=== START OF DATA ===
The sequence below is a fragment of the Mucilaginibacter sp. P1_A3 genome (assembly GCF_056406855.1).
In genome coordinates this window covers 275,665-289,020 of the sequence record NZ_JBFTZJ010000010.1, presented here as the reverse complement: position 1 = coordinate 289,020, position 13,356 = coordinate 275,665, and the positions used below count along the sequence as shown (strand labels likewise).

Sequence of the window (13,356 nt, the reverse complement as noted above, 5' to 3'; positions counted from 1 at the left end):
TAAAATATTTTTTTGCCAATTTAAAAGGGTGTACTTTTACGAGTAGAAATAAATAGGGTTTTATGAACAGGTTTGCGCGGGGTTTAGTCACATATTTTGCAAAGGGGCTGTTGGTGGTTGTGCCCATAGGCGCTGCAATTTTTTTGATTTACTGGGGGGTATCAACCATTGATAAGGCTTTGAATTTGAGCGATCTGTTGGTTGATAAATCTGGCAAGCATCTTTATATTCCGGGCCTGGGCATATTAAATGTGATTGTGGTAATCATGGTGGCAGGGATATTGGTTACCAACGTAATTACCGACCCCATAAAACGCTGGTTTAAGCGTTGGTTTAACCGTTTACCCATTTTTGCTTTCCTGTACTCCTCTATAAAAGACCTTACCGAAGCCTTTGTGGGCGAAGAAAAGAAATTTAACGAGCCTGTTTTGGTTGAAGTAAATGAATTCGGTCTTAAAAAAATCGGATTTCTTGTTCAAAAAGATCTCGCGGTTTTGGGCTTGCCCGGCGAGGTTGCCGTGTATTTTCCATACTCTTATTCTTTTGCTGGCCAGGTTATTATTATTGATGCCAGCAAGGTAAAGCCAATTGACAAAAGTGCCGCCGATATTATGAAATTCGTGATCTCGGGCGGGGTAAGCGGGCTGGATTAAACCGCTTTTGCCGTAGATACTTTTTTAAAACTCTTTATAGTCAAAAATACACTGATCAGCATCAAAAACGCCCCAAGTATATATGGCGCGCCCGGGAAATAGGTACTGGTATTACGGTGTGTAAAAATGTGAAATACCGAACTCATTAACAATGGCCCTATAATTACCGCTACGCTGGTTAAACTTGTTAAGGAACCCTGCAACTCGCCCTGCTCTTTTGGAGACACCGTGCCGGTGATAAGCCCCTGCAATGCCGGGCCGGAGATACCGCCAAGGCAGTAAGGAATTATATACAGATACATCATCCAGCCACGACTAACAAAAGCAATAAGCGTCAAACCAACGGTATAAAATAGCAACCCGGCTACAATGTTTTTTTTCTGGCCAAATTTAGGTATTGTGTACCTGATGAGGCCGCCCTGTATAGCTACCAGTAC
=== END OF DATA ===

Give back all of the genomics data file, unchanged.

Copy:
The sequence below is a fragment of the Mucilaginibacter sp. P1_A3 genome (assembly GCF_056406855.1).
In genome coordinates this window covers 275,665-289,020 of the sequence record NZ_JBFTZJ010000010.1, presented here as the reverse complement: position 1 = coordinate 289,020, position 13,356 = coordinate 275,665, and the positions used below count along the sequence as shown (strand labels likewise).

Sequence of the window (13,356 nt, the reverse complement as noted above, 5' to 3'; positions counted from 1 at the left end):
TAAAATATTTTTTTGCCAATTTAAAAGGGTGTACTTTTACGAGTAGAAATAAATAGGGTTTTATGAACAGGTTTGCGCGGGGTTTAGTCACATATTTTGCAAAGGGGCTGTTGGTGGTTGTGCCCATAGGCGCTGCAATTTTTTTGATTTACTGGGGGGTATCAACCATTGATAAGGCTTTGAATTTGAGCGATCTGTTGGTTGATAAATCTGGCAAGCATCTTTATATTCCGGGCCTGGGCATATTAAATGTGATTGTGGTAATCATGGTGGCAGGGATATTGGTTACCAACGTAATTACCGACCCCATAAAACGCTGGTTTAAGCGTTGGTTTAACCGTTTACCCATTTTTGCTTTCCTGTACTCCTCTATAAAAGACCTTACCGAAGCCTTTGTGGGCGAAGAAAAGAAATTTAACGAGCCTGTTTTGGTTGAAGTAAATGAATTCGGTCTTAAAAAAATCGGATTTCTTGTTCAAAAAGATCTCGCGGTTTTGGGCTTGCCCGGCGAGGTTGCCGTGTATTTTCCATACTCTTATTCTTTTGCTGGCCAGGTTATTATTATTGATGCCAGCAAGGTAAAGCCAATTGACAAAAGTGCCGCCGATATTATGAAATTCGTGATCTCGGGCGGGGTAAGCGGGCTGGATTAAACCGCTTTTGCCGTAGATACTTTTTTAAAACTCTTTATAGTCAAAAATACACTGATCAGCATCAAAAACGCCCCAAGTATATATGGCGCGCCCGGGAAATAGGTACTGGTATTACGGTGTGTAAAAATGTGAAATACCGAACTCATTAACAATGGCCCTATAATTACCGCTACGCTGGTTAAACTTGTTAAGGAACCCTGCAACTCGCCCTGCTCTTTTGGAGACACCGTGCCGGTGATAAGCCCCTGCAATGCCGGGCCGGAGATACCGCCAAGGCAGTAAGGAATTATATACAGATACATCATCCAGCCACGACTAACAAAAGCAATAAGCGTCAAACCAACGGTATAAAATAGCAACCCGGCTACAATGTTTTTTTTCTGGCCAAATTTAGGTATTGTGTACCTGATGAGGCCGCCCTGTATAGCTACCAGTAC